The list of past winners of the AIA Gold Medal is a who’s who of some of the world’s greatest modern architects, from Le Corbusier and Alvar Aalto to Frank Gehry and Tadao Ando.
But can you name a single building designed by the 2021 Gold Medalist, Edward Mazria? Probably not. That’s because Mazria is being honored for contributions to the built environment that are more urgent and profound today than innovations in form or space-making: he is helping to save the planet.
In 2002, Mazria launched Architecture 2030, a pro bono arm of his New Mexico–based practice, which came to be a force for raising awareness and setting stringent targets for reducing carbon emissions from construction, the economic sector that accounts for nearly 40 percent of the greenhouse gasses released into the atmosphere. The architect’s groundbreaking research and development is the foundation of the AIA’s own initiatives to push for carbon neutrality in the built environment. As AIA CEO Robert Ivy tells RECORD in a wide-ranging interview in this month’s issue, climate action is the top priority in the organization’s current strategic plan.
Mazria is optimistic that architects’ projects can reach the essential goal of zero carbon emissions by 2040. Overall building energy use in the U.S. has been reduced over recent years, despite the addition of billions of square feet of new construction, while the push to innovate, and new digital tools available for those efforts, are central to contemporary architectural culture.
Public support for addressing the climate crisis is unequivocal. Two-thirds of Americans, across political party lines, according to the Pew Research Center, believe the government needs to do more. Even wider majorities in the 2020 survey favored such measures as taxing corporations for carbon emissions and restricting pollution-spewing power plants.
This month, the federal government will begin to tackle those challenges head-on. The first order of the incoming administration will be to rejoin the international Paris accord, which the AIA explicitly supports. What’s striking about the new approach, according to The New York Times, is that measures to attack global warming will not only be a priority in such departments as the Environmental Protection Agency, but will be baked in to broader economic policies. Encouraging the ongoing development of fossil-fuel alternatives, for example, is likely to create a host of new jobs, while the cost of doing nothing is disastrously high. Economist Janet Yellen, the nominee for Secretary of the Treasury, has long warned about the consequences of inaction. In 2018, the government’s own assessment, under the current administration, sounded the alarm that “natural disasters and other extreme weather events driven by a warming planet could cost the United States 10.5 percent of its domestic gross product by 2100,” said the Times.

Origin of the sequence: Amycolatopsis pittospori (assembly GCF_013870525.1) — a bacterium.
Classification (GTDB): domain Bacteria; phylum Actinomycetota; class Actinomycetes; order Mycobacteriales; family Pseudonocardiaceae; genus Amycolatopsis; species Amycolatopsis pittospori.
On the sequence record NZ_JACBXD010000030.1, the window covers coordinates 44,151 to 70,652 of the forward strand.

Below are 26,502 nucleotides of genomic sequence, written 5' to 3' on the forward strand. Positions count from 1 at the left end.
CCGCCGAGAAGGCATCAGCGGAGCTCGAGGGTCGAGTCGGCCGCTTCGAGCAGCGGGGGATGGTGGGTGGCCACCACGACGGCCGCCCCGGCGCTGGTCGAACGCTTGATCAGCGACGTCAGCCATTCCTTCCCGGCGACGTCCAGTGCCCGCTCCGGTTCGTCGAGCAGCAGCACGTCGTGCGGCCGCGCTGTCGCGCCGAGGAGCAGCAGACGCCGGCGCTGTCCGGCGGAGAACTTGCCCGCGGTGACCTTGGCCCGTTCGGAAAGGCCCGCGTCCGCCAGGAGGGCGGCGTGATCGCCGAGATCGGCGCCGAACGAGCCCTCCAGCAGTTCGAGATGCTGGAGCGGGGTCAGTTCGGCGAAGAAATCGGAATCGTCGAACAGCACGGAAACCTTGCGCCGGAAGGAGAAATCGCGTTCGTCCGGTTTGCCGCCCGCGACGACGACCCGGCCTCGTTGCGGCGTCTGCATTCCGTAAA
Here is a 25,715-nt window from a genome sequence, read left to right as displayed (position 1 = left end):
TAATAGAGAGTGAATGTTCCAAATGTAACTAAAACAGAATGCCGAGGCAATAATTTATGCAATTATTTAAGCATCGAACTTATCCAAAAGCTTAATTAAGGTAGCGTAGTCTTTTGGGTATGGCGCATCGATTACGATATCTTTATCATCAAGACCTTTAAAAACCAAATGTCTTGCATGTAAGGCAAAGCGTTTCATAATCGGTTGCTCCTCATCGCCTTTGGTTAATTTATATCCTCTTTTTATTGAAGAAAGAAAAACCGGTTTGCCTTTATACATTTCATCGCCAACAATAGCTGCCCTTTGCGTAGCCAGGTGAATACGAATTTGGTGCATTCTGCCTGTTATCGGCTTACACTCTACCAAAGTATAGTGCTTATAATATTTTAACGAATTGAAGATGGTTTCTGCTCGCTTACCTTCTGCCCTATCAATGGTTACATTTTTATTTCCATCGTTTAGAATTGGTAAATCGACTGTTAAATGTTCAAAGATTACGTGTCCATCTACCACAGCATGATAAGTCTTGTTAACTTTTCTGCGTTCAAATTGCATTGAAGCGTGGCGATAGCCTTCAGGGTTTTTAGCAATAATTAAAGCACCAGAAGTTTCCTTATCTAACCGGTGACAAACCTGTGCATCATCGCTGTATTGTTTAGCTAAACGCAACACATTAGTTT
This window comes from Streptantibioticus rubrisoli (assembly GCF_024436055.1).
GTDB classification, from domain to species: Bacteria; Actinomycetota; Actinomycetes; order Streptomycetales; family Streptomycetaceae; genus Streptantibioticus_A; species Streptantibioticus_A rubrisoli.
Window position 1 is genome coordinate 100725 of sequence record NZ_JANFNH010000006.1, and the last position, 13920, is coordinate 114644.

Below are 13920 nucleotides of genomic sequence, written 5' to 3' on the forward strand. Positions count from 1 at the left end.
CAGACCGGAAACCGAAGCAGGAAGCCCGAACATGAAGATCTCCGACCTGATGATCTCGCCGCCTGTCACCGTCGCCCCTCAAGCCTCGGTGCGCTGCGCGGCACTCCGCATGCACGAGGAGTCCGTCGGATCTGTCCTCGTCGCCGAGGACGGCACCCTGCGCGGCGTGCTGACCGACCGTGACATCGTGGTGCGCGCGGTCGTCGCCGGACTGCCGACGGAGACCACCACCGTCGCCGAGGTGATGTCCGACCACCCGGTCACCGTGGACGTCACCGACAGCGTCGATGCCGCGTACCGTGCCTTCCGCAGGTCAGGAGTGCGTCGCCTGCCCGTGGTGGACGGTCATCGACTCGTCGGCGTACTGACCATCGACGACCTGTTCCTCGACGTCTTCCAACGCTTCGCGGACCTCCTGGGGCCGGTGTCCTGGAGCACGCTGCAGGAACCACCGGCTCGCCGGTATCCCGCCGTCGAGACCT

Architects have been in the advance guard in the fight against global warming for decades, thanks not only to leaders like Mazria but also the many practitioners who have educated themselves and their clients—and who keep bringing inventive ideas to design and construction, as the time frame to achieve zero carbon emissions narrows.
Now, a brief note from RECORD, as we start the new year: the last step in the refreshed redesign of the magazine and website, under art director Mike Powell, is the updated logo gracing our cover. We invited architects and designers to submit their ideas. Out of 275 entries, we chose the simple elegance of the one from Allison Bryan, an architect and graphic designer who is Creative Director of CLB, based in the firm’s Bozeman, Montana, office. Thank you, Allison.
And, lastly, RECORD is pleased to introduce a new podcast, DESIGN:ED, hosted by Aaron Prinz. Prinz, who holds an M.Arch. from the University of Texas and practices in Austin, has interviewed more than 40 architects—hear from such voices as Thom Mayne, Glenn Murcutt, and Jenny Wu—and will produce new podcasts every month. Join us in welcoming Aaron to RECORD—and get ready to listen up.
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